Van der Pop is a brand founded by women, for women, in the pursuit of opening up and celebrating a candid exploration of cannabis. As we approach legalization day in Canada, it is a highly appropriate time to celebrate some of the women that are paving the way within this emerging industry. Of course, there are so many more, but as a glimpse of a much larger range of inspiring trailblazers, read on and learn more about their experiences with shaping the future of cannabis in Canada.
Ashleigh Brown is a medical cannabis user and passionate advocate for the rights and education of the broader medical cannabis community. In 2017, still a new patient herself, she founded a social media community alongside a handful of other patients.
This community, named SheCann, was created with the intention of providing information, resources and support to prospective and existing users of medical cannabis. The response was immediate; in less than a year, the group grew to over 1,500 members.
“For me, medical cannabis was something that literally landed on my lap at a time when I had exhausted all other options,” says Ashleigh. “After years of having hundreds of seizures a month, I got a legal prescription and my life changed overnight. But despite my enthusiasm, I didn’t know anything about what to take, or how much I needed. So I turned to the internet and discovered that there were thousands of patients just like me. There were very knowledgeable groups online but many were not suited to women new to cannabis. Women were shy and confused. So a few of us decided we wanted to create a space that was safe, compassionate, and empowering.”
Although it is geared towards women, SheCann also welcomes supportive and respectful men and members of industry, including legal clinics and licensed producers. SheCann’s primary goal is to create a compassionate space for patients to speak openly about their journeys as proactive users of medical cannabis.
“It has been an incredibly overwhelming experience to witness so many women come together to share their journeys with medical cannabis,” says Ashleigh. “I am humbled by the kindness they show each other everyday. For me, legalization means that thousands of women who are curious about cannabis will finally feel comfortable exploring its potential medical and wellness benefits. SheCann will be there to help them every step of the way.”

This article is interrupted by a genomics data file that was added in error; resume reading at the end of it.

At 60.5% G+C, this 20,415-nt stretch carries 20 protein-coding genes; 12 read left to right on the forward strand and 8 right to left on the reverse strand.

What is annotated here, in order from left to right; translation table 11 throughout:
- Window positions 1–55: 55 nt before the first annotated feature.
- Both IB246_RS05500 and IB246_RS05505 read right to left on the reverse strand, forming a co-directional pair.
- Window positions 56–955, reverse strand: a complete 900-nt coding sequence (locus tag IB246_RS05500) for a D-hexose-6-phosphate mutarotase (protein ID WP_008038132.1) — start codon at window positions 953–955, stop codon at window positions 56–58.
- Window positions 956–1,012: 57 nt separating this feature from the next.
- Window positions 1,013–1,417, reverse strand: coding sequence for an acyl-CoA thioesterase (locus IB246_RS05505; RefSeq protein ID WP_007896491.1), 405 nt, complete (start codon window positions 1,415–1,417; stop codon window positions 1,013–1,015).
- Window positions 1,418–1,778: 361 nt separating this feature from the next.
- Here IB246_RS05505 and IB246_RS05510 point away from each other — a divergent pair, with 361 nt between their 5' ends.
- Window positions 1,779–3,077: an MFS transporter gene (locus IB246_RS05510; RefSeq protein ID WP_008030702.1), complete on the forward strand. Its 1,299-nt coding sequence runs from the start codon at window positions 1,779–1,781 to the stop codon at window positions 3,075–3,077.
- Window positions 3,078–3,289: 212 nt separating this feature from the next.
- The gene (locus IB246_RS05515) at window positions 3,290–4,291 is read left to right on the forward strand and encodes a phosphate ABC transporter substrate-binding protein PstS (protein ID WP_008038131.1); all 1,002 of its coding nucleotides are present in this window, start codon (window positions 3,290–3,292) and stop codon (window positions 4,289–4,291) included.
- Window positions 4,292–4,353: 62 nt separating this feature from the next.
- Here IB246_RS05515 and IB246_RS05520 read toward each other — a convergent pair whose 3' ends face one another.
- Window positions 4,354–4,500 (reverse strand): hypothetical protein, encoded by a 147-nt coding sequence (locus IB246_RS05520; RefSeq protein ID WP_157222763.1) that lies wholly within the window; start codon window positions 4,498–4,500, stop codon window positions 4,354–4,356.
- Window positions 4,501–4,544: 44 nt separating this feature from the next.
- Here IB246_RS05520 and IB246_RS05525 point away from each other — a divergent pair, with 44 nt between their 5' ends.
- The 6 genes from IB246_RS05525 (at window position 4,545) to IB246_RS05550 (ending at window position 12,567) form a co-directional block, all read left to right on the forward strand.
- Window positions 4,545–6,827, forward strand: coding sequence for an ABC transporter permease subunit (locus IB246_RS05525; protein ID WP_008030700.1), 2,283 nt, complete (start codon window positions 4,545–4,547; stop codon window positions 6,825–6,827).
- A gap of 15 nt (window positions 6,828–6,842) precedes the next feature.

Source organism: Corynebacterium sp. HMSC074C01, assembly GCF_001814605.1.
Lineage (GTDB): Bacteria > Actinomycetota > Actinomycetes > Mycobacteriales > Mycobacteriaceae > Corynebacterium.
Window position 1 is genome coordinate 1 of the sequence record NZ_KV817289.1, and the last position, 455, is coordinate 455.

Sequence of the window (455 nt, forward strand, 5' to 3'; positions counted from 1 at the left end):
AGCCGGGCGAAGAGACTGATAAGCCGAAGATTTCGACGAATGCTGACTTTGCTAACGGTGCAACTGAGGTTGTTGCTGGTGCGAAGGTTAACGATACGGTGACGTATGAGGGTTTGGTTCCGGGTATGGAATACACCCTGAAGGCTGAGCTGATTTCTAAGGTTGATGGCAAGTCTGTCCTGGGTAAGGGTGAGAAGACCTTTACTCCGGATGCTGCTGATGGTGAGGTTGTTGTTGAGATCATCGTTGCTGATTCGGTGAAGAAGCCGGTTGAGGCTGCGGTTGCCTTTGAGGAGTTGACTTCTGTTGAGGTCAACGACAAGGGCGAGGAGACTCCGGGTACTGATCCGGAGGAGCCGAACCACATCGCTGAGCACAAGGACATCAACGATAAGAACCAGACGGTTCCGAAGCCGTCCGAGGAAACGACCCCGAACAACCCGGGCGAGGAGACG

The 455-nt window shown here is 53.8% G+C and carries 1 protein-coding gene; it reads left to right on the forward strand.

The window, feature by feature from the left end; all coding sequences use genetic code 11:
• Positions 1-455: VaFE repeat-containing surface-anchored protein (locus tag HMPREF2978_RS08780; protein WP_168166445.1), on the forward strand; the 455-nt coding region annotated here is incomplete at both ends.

After more than two decades of experience in the industry and a laundry list of roles, Jamie Shaw recalls, “I was first introduced to cannabis in the form of hash in my junior high girls' bathroom.” Based out of Vancouver, B.C., Jamie’s rebellious spirit has continued to infuse her work in redefining the ways that people have access to cannabis.
Currently, Jamie is a Partner at Groundwork Consulting, a Director of the B.C. Independent Cannabis Association and an Advisor to Niche Canada. Jamie built her reputation in the industry acting as a Director, Board Member, and Spokesperson for the BC Compassion Club Society, President of the Canadian Association of Medical Cannabis Dispensaries (CAMCD) and supported government relations for MMJ Canada. The theme of working towards a streamlined approach to cannabis is evident in each role she’s held. When speaking to the progression of her career, Jamie explains, “When I was at CAMCD, we were doing work no one else was doing. When licensing became available in B.C., it was important for me to be able to provide support, so I left CAMCD and began shepherding retail businesses through municipal licensing.”
This attitude may ring most true in her participation in government operations; on the provincial level, Jamie lobbied for and consulted on dispensary regulations in Vancouver, Victoria and a host of other cities. On a federal scale, Jamie acted as an expert witness in the Allard trial, which inspired the development of the Access to Cannabis for Medical Purposes Regulations (ACMPR) and led Health Canada to establish a vital role in the distribution and production of medical cannabis.